Kloeckner: Enterprises have a choice among a spectrum of delivery modes, from private to virtual private to public clouds, and they are making these selections based on workload characteristics. We find many clients opting to keep their most sensitive applications and data private, behind their firewalls (or virtually private with limited access). In these setups, all the existing best practices apply for data and application access and trust and identity management.

As for public clouds it’s important to remember that as in the Web in general, clients need to fully understand the security policies and practices of their providers. I believe that federated identity and trust management will be extremely important here.

Geelan: And what about management, how’s that being taken care of? Can the deployment and management of computing clouds really be automated, or is that in the far-off future still?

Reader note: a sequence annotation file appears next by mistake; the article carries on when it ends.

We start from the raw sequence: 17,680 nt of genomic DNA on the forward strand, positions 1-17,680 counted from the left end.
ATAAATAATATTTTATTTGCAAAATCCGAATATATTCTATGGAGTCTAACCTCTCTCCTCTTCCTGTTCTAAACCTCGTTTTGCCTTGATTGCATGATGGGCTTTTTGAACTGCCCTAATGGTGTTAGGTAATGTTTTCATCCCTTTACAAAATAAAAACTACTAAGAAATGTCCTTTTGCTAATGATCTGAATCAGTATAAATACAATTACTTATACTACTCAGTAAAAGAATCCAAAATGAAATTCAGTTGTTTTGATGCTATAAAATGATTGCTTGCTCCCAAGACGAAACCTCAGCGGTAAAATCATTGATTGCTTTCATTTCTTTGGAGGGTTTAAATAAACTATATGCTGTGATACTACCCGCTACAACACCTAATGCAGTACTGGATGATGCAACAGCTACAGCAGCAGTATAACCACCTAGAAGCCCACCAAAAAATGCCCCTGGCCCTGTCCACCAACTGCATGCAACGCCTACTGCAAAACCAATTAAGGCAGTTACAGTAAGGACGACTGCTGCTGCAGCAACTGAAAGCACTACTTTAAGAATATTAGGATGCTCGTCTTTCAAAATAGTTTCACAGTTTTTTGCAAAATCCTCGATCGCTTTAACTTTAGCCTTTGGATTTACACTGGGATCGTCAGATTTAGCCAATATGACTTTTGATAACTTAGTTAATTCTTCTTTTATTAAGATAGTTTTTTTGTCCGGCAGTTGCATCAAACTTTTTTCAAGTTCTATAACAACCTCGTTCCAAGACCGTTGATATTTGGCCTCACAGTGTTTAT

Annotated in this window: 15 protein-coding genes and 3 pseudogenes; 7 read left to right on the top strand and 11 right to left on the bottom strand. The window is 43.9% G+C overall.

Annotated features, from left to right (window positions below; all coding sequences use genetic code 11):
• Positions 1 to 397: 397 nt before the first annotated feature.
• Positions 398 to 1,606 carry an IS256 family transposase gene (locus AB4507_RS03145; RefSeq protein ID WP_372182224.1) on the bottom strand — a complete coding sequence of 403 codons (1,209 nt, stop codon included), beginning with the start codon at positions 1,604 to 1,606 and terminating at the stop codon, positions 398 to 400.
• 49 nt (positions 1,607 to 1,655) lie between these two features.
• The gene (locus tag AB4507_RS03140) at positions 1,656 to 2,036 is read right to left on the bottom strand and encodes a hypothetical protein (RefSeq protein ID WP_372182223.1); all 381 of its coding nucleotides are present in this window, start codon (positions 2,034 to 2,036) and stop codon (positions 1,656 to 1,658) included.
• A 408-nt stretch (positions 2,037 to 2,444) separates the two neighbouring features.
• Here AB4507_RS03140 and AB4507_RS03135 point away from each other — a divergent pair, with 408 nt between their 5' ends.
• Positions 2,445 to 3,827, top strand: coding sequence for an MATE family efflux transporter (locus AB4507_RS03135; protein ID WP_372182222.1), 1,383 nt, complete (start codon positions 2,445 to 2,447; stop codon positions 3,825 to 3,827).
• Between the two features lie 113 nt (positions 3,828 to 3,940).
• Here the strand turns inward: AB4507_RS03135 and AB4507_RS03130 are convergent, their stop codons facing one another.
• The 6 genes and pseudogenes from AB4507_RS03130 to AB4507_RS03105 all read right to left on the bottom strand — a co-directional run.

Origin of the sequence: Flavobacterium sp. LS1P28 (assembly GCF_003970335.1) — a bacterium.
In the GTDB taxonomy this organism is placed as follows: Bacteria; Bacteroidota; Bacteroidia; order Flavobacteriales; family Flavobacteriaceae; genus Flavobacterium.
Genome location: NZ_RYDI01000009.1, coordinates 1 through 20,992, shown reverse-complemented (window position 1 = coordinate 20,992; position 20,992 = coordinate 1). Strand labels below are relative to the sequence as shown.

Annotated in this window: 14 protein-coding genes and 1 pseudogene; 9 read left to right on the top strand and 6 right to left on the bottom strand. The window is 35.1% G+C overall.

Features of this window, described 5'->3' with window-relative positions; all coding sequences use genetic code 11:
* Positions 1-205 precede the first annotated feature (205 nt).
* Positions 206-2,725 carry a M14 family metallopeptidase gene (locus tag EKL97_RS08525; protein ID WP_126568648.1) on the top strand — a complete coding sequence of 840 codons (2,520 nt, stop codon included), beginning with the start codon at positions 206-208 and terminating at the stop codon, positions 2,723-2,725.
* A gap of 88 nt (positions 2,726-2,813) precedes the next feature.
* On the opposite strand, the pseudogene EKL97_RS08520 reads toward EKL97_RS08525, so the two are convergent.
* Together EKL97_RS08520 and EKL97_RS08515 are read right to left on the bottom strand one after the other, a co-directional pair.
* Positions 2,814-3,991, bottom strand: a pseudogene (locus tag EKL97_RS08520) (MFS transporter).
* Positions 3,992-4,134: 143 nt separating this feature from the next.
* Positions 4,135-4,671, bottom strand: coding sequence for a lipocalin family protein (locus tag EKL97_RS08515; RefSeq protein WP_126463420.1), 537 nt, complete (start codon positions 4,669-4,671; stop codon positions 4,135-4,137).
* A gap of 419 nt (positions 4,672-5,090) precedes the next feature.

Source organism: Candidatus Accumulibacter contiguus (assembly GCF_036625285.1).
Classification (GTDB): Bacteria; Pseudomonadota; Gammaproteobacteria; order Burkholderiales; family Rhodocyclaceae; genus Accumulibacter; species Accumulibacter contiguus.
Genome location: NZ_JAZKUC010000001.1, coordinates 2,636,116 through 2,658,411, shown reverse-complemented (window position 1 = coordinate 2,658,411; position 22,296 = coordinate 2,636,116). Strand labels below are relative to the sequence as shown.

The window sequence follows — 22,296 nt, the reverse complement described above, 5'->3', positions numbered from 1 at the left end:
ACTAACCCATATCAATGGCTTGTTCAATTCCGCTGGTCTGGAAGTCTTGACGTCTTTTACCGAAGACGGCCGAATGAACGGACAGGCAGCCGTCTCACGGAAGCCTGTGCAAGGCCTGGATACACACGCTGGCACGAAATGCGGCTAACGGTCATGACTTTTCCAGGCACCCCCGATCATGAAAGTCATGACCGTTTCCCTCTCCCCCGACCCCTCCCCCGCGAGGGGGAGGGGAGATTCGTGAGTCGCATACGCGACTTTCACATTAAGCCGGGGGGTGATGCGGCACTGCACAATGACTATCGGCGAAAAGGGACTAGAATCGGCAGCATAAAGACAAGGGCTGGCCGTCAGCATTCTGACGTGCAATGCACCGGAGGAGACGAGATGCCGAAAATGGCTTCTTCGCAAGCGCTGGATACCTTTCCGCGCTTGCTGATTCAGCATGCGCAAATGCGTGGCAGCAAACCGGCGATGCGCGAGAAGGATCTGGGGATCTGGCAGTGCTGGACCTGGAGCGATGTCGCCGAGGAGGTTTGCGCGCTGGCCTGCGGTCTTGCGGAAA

Kloeckner: We’re getting there. In February, IBM launched The Tivoli Service Automation Manager, which facilitates dynamic instantiation of cloud delivered services and their management along the entire life cycle, drawing on IBM Service Management capabilities and platform management services.

Geelan: How big a part are standards going to play in the success of the Cloud?

Kloeckner: Standards are essential for customer choice and eco-system growth. We believe the area most important to address is interoperability between clouds and the integration between clouds and other enterprise IT services. Work done on service oriented architecture in recent years will greatly help us address the issue of keeping the clouds open.

Geelan: Tell about the partnerships you just announced with Juniper and Amazon. What do they indicate about the future trajectory of IBM’s endeavors in this area?

Kloeckner: IBM has a broad ecosystem of partners and we have a long history of supporting customer choice. We chose to work with Juniper in this instance of demonstrating connectivity between clouds based on the combination of features, ease of integration and ability to leverage their MPLS technology for secure remote access. Amazon represents yet another venue for IBM to sell its software. We will continue to work with partners to advance the adoption of technologies like cloud computing, and especially to ensure open clouds.